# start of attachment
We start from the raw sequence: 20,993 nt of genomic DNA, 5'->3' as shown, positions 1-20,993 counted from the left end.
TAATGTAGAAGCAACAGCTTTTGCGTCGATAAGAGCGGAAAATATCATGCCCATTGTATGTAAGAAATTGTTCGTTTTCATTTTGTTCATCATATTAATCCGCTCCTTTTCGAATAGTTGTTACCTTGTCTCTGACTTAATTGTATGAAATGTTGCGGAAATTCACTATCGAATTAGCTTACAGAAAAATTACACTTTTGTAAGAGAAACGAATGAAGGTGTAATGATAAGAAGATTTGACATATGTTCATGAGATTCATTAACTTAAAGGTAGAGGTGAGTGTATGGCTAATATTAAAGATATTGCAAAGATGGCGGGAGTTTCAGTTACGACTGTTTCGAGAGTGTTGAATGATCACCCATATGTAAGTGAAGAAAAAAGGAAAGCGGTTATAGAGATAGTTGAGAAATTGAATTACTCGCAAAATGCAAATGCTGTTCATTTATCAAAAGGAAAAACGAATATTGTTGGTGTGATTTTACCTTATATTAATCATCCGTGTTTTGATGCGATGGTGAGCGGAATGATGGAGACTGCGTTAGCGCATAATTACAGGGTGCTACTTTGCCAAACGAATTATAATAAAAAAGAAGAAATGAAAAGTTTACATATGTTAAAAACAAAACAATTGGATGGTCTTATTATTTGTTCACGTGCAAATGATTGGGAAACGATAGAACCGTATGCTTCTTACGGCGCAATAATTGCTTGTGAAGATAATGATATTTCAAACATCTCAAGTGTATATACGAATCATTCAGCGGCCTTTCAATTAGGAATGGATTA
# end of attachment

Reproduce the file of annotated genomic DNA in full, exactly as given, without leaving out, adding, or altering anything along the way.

We start from the raw sequence: 20,993 nt of genomic DNA, 5'->3' as shown, positions 1-20,993 counted from the left end.
TAATGTAGAAGCAACAGCTTTTGCGTCGATAAGAGCGGAAAATATCATGCCCATTGTATGTAAGAAATTGTTCGTTTTCATTTTGTTCATCATATTAATCCGCTCCTTTTCGAATAGTTGTTACCTTGTCTCTGACTTAATTGTATGAAATGTTGCGGAAATTCACTATCGAATTAGCTTACAGAAAAATTACACTTTTGTAAGAGAAACGAATGAAGGTGTAATGATAAGAAGATTTGACATATGTTCATGAGATTCATTAACTTAAAGGTAGAGGTGAGTGTATGGCTAATATTAAAGATATTGCAAAGATGGCGGGAGTTTCAGTTACGACTGTTTCGAGAGTGTTGAATGATCACCCATATGTAAGTGAAGAAAAAAGGAAAGCGGTTATAGAGATAGTTGAGAAATTGAATTACTCGCAAAATGCAAATGCTGTTCATTTATCAAAAGGAAAAACGAATATTGTTGGTGTGATTTTACCTTATATTAATCATCCGTGTTTTGATGCGATGGTGAGCGGAATGATGGAGACTGCGTTAGCGCATAATTACAGGGTGCTACTTTGCCAAACGAATTATAATAAAAAAGAAGAAATGAAAAGTTTACATATGTTAAAAACAAAACAATTGGATGGTCTTATTATTTGTTCACGTGCAAATGATTGGGAAACGATAGAACCGTATGCTTCTTACGGCGCAATAATTGCTTGTGAAGATAATGATATTTCAAACATCTCAAGTGTATATACGAATCATTCAGCGGCCTTTCAATTAGGAATGGATTA